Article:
I am not sure how you did the experiment with conduit. Sounds like you wrapped some steel conduit in wire and epoxy and bent it to failure. Suppose you had taken that piece, placed a hardened steel expander cone in the open end, and hit it dozens of blows with a couple hundred lb hammer. Then see whether the end expanded even 0.2 mm. That's more similar to headset/headtube forces.

Last edited by jyl; 05-18-16 at 01:28 AM.
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Old 05-18-16, 02:00 AM
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The epoxy fix is a fool's errand. Consider the loads the head tube is subjected to and the material specs for epoxy, and compare that to AlumiWeld, brazing, or welding.

No matter what method of repair you consider, the end of the crack needs to be drilled to have any hope of arresting the propagation.
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Old 05-18-16, 02:46 AM
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Originally Posted by jyl
Epoxy resin tensile strength is about 4,000-8,000 psi, depending on source. What's the cross section of the epoxy layer that is securing the wire over the crack area, maybe 0.05 sq inch?

How much force was required to produce the crack? Aluminum alloy tensile strength is about 40,000 psi.
Hence the reason i put the stranded wire on there two. steel has 3x the tensile property of aluminum.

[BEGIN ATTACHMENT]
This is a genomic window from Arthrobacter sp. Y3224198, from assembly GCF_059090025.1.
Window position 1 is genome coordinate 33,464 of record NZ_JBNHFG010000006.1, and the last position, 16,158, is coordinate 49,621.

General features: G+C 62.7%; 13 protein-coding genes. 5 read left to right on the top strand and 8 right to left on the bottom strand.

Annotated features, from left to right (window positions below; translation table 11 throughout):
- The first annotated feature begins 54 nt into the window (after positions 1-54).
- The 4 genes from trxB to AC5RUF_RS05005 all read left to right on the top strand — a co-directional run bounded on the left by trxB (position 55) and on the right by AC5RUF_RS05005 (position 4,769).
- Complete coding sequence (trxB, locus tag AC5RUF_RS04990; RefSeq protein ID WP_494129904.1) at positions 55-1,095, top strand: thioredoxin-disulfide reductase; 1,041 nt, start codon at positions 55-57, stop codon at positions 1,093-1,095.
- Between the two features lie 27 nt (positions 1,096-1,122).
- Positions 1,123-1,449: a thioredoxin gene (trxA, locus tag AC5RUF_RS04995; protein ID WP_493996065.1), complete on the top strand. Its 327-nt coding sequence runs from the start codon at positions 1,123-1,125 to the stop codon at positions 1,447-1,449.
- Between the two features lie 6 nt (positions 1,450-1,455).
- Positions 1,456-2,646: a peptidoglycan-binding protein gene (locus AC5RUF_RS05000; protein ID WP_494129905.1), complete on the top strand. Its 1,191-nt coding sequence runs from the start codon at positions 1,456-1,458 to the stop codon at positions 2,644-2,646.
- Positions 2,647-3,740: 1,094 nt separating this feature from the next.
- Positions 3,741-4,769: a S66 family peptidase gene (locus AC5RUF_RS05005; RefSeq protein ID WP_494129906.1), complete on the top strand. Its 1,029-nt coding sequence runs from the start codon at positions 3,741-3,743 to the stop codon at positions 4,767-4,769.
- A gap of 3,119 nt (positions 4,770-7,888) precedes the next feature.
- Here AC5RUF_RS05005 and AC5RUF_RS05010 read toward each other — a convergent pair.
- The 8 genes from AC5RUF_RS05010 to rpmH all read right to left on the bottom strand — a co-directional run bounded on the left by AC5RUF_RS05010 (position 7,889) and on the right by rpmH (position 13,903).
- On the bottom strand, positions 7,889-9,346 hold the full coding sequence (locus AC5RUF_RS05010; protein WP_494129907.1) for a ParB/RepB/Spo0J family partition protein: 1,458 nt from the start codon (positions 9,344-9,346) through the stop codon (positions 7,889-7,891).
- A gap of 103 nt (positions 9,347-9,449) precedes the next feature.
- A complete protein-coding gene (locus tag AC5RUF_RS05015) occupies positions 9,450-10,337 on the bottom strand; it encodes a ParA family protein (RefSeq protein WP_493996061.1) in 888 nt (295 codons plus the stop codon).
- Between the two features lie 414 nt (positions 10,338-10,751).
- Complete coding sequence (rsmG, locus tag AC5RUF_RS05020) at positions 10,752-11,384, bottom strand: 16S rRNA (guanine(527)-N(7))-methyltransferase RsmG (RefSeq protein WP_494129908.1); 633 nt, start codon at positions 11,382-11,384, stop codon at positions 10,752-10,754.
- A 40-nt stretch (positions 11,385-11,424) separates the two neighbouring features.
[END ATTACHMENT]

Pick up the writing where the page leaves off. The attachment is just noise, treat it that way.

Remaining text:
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Old 05-18-16, 02:55 AM
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Originally Posted by tgolden
The epoxy fix is a fool's errand. Consider the loads the head tube is subjected to and the material specs for epoxy, and compare that to AlumiWeld, brazing, or welding.

No matter what method of repair you consider, the end of the crack needs to be drilled to have any hope of arresting the propagation.

it comes down to how well the epoxy adheres to the aluminum. I was very happy with the rough surface i created and I'm very optimistic. The epoxy/mat/wire will spread the stress over a large area so the hole is irrelevant.
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Old 05-18-16, 03:33 AM
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Originally Posted by kennj123
it comes down to how well the epoxy adheres to the aluminum. I was very happy with the rough surface i created and I'm very optimistic. The epoxy/mat/wire will spread the stress over a large area so the hole is irrelevant.
You couldn't be more wrong. It's obvious you don't have any background in engineering, metal working, or machine maintenance. It's not a matter of how well the epoxy adheres to the aluminum. The crack will continue to propagate. And, now that you've concealed the failure from view, you've set yourself up for a sudden catastrophic head tube failure.

In addition to the fix I indicated previously, I would then measure the outside diameter of the head tube bottom and top with a good micrometer and have a machine shop fabricate a collar of series 7000 aluminum as indicated in cobba's post and have it pressed on and then brazed as well.

If you think your fix is adequate, you should show the engineering analysis.

Last edited by tgolden; 05-18-16 at 03:16 PM.